Crumbling roads and bridges cost drivers $67 billion a year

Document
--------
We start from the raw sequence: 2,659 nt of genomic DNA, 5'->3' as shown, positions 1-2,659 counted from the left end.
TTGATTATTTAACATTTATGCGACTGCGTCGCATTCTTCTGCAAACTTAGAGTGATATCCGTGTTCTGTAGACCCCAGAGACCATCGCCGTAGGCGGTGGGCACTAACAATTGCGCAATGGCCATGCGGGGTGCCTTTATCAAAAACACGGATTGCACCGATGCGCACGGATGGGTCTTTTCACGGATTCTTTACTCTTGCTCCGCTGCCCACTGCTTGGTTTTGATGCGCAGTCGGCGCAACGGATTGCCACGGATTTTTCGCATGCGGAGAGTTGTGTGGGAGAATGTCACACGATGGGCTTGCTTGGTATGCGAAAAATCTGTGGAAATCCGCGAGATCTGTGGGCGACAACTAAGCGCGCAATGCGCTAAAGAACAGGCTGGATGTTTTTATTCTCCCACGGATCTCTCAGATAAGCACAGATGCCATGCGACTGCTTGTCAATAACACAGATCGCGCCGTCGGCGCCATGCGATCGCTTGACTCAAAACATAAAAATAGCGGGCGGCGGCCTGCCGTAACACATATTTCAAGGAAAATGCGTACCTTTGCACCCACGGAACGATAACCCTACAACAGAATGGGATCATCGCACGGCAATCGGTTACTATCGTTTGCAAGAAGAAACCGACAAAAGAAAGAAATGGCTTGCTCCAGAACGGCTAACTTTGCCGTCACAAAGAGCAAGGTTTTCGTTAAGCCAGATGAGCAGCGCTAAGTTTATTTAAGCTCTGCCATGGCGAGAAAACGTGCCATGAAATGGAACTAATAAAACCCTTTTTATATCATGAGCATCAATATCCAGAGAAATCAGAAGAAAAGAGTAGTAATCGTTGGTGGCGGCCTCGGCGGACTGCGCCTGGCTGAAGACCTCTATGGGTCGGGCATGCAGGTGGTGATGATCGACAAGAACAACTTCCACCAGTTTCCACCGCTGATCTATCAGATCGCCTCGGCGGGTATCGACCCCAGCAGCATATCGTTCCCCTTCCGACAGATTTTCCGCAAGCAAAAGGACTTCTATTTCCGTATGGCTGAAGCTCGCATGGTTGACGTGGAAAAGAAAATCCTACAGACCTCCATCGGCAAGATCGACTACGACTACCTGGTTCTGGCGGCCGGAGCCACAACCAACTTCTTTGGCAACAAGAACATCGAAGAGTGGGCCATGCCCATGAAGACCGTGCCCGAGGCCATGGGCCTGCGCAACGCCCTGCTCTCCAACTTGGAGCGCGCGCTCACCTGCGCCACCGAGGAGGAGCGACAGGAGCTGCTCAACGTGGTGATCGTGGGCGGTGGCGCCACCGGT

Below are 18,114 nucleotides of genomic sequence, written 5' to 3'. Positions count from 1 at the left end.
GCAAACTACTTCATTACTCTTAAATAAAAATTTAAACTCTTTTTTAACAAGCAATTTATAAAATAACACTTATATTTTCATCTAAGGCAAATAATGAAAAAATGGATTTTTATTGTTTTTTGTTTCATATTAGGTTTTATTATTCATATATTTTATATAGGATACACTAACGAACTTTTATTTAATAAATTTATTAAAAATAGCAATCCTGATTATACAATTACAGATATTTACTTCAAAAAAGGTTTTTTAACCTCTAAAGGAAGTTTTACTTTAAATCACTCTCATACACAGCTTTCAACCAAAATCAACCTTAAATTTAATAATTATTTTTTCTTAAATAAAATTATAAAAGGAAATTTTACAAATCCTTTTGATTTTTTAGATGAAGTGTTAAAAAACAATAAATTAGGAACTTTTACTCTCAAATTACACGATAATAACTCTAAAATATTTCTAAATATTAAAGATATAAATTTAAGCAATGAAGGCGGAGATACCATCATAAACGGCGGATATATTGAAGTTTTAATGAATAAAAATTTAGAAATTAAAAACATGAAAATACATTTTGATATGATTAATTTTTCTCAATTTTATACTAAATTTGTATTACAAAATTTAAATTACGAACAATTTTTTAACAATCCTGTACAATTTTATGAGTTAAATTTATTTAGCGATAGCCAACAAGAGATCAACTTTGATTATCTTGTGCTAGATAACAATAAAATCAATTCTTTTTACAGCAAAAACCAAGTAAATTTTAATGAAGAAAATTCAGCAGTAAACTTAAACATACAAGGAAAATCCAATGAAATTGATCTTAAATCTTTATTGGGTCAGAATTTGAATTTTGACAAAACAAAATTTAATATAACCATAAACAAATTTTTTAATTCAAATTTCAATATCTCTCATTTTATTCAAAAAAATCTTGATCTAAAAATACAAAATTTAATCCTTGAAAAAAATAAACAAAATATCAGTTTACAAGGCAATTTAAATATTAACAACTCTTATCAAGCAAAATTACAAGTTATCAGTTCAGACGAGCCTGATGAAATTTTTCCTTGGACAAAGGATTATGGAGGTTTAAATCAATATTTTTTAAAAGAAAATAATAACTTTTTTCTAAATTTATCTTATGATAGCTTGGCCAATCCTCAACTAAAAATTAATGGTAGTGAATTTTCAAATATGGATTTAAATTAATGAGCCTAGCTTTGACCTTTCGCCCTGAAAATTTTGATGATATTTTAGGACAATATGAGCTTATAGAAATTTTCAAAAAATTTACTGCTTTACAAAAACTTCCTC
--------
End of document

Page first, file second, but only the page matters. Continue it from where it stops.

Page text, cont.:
Here’s an interesting angle on the impact of those 61,000 structurally deficient bridges in the United States: they’re not just unsafe, they’re costing drivers money every day. Going over potholes is not good for your car, and the resulting repairs can really add up: Twenty-four percent of bridges nationwide are functionally obsolete or structurally deficient, and roads in need of repair are costing vehicle owners about $67 billion annually, according to the DOT figures. […] The state of roadways, measured by the proportion of roads deemed by the American Society of Civil Engineers to be in poor or mediocre condition, also ranged widely, reaching as high as 73 percent in Connecticut and as low as 17 percent in Indiana. We’re talking about added annual repair or operating costs of $601 per motorist in New Jersey, $586 per motorist in California, $467 in Rhode Island and $425 in Oklahoma. In more than 30 states, the added costs are $250 or more per motorist. Paying to fix a flat or realign your car is not the same kind of problem as being on a bridge when it collapses, but it’s a reminder that the costs of failing to maintain, repair, and replace infrastructure are with us every day. That’s because Republicans in Congress steadfastly refuse to invest in America, even though doing so would create jobs and improve conditions not just for individual drivers but for businesses that rely on roads.


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